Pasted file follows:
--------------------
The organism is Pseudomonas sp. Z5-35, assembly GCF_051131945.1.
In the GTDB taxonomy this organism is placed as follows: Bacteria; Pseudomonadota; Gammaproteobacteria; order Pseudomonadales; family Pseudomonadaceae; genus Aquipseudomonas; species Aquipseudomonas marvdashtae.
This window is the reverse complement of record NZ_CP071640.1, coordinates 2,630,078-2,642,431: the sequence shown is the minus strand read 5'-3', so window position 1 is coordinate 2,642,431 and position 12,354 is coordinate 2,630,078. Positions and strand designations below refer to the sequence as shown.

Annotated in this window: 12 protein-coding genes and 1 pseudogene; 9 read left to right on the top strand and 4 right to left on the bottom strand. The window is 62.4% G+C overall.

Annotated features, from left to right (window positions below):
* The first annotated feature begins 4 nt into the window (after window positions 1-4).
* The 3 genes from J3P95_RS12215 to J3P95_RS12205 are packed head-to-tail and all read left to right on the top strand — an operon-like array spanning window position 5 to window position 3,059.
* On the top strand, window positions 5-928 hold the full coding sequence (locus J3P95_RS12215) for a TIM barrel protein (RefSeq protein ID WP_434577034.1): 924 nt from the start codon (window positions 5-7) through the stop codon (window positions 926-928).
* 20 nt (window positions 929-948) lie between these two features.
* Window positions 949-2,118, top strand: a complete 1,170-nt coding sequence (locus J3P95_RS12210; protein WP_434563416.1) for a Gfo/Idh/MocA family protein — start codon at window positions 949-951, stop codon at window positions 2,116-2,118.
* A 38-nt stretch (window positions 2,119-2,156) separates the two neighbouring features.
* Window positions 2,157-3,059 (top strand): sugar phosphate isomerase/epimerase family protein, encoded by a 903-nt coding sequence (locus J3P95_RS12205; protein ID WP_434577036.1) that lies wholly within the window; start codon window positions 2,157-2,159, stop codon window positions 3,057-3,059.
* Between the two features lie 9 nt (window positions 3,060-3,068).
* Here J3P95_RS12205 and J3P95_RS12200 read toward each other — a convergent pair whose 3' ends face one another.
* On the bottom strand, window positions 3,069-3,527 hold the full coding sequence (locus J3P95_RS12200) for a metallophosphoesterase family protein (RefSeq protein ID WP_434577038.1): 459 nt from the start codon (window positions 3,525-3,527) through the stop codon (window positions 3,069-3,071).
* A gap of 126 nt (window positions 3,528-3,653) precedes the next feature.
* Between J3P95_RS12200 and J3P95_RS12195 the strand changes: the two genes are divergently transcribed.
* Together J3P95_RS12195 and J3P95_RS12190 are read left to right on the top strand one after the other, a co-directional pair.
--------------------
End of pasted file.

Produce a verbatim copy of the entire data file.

The organism is Pseudomonas sp. Z5-35, assembly GCF_051131945.1.
In the GTDB taxonomy this organism is placed as follows: Bacteria; Pseudomonadota; Gammaproteobacteria; order Pseudomonadales; family Pseudomonadaceae; genus Aquipseudomonas; species Aquipseudomonas marvdashtae.
This window is the reverse complement of record NZ_CP071640.1, coordinates 2,630,078-2,642,431: the sequence shown is the minus strand read 5'-3', so window position 1 is coordinate 2,642,431 and position 12,354 is coordinate 2,630,078. Positions and strand designations below refer to the sequence as shown.

Annotated in this window: 12 protein-coding genes and 1 pseudogene; 9 read left to right on the top strand and 4 right to left on the bottom strand. The window is 62.4% G+C overall.

Annotated features, from left to right (window positions below):
* The first annotated feature begins 4 nt into the window (after window positions 1-4).
* The 3 genes from J3P95_RS12215 to J3P95_RS12205 are packed head-to-tail and all read left to right on the top strand — an operon-like array spanning window position 5 to window position 3,059.
* On the top strand, window positions 5-928 hold the full coding sequence (locus J3P95_RS12215) for a TIM barrel protein (RefSeq protein ID WP_434577034.1): 924 nt from the start codon (window positions 5-7) through the stop codon (window positions 926-928).
* 20 nt (window positions 929-948) lie between these two features.
* Window positions 949-2,118, top strand: a complete 1,170-nt coding sequence (locus J3P95_RS12210; protein WP_434563416.1) for a Gfo/Idh/MocA family protein — start codon at window positions 949-951, stop codon at window positions 2,116-2,118.
* A 38-nt stretch (window positions 2,119-2,156) separates the two neighbouring features.
* Window positions 2,157-3,059 (top strand): sugar phosphate isomerase/epimerase family protein, encoded by a 903-nt coding sequence (locus J3P95_RS12205; protein ID WP_434577036.1) that lies wholly within the window; start codon window positions 2,157-2,159, stop codon window positions 3,057-3,059.
* Between the two features lie 9 nt (window positions 3,060-3,068).
* Here J3P95_RS12205 and J3P95_RS12200 read toward each other — a convergent pair whose 3' ends face one another.
* On the bottom strand, window positions 3,069-3,527 hold the full coding sequence (locus J3P95_RS12200) for a metallophosphoesterase family protein (RefSeq protein ID WP_434577038.1): 459 nt from the start codon (window positions 3,525-3,527) through the stop codon (window positions 3,069-3,071).
* A gap of 126 nt (window positions 3,528-3,653) precedes the next feature.
* Between J3P95_RS12200 and J3P95_RS12195 the strand changes: the two genes are divergently transcribed.
* Together J3P95_RS12195 and J3P95_RS12190 are read left to right on the top strand one after the other, a co-directional pair.